by, Leslie Oneil, RN
In The Ring
I sat at a table in a large meeting room watching Dr. as she stood in front of the room. She stood in front of us with poise…armored with stories, analogies, statistics, and invisible red boxing gloves to match her red dress. She was ready to defend mental illness, and fight for its proper place in medicine and in the spot light where it belongs…right next to the heavy hitters: cancer, heart disease, diabetes.
Dr. delivered the statistics….”1 in 5 people suffer from depression.” She counts the room, “1, 2, 3, 4, depressed. 1, 2, 3, 4, depression.” She continued, “Put all of the depressed people in a room, and look around. 1 in 15 of those suffering from depression will go on to commit suicide.” It’s dramatic. The room was silent. It usually is. I am not comfortable with the topic anymore than I was the first time, but I am getting used to hearing the same phrases, the same statistics, and responding to the same questions from the audience. I am now familiar with the language of mental illness.
Last Friday, as I stood in the middle of the PACU, our eyes met. It felt intense. it was an emergency, and an emergency in behavioral health means…
Then I heard Michael Buffer, the master of ceremonies, in my head. He introduced the statistic to the ring. Dramatic music played, and before I had the chance to raise my gloves, the statistic nailed me…First with a left hook, then went below the belt. I was knocked out. Speechless with my face in my hands. Gloves were off.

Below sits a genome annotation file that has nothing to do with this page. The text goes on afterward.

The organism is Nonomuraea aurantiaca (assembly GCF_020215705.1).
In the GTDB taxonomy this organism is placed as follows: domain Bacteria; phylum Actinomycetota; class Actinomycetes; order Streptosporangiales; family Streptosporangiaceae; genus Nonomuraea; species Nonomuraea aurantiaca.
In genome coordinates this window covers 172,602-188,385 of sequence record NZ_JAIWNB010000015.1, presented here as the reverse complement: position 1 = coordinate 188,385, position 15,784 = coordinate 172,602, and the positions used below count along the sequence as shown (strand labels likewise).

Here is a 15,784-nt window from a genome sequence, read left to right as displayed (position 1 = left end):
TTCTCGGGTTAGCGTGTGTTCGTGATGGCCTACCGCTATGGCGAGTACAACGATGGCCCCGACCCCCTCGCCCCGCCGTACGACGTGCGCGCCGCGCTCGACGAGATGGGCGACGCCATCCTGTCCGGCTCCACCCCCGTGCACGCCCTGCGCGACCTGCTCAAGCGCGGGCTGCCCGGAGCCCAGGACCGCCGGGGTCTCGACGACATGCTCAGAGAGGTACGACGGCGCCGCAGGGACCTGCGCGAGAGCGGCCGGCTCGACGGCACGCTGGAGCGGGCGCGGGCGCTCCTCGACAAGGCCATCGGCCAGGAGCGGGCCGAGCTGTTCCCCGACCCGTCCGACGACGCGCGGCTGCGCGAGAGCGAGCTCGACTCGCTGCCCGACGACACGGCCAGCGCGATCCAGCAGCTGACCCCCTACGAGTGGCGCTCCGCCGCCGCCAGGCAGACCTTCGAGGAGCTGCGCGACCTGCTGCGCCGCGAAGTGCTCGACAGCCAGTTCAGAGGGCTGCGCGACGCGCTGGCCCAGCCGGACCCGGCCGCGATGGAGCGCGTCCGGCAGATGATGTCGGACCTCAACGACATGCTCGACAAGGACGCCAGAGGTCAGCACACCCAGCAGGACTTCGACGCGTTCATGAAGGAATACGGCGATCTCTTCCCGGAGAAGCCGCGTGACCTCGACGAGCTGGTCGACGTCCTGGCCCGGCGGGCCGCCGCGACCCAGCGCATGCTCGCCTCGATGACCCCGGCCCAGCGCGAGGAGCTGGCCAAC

Your patient committed suicide.
No amount of training prepares you. No power point presentation. No book. No doctor.
I never even imagined how I would handle the news. I was weak in the knees and shook.
The patient was starting electroconvulsive therapy in 3 days. The patient had just called me. The patient denied any suicidal thoughts. The patient…….It doesn’t stop.
The gravity of what I do hit me. It hit me hard.
As I drove home I thought, “Have I entered a losing battle? I’ve wanted to be a nurse to comfort people, advocate for them, care for them, and try to help improve their quality of life if possible.” If possible are the key words.
Am I okay with, “We did everything we could. Stop. Time of death….”
My question to you: “Do you find gratification with the result or with the process?”
You think you know the answer…until you’re in the ring.
Leslie Oneil, RN, is a ECT specialist nurse. She writes at a blog worth following, A Very LOshow.
We are not responsible for the outcome of our efforts. The defeat is in not trying at all.
Thank you Dr., and you are so very right, Carl
I was looking for Leslie’s web site A Very LOshow unable to find it.
What a great post. As a nurse I feel the same helplessness.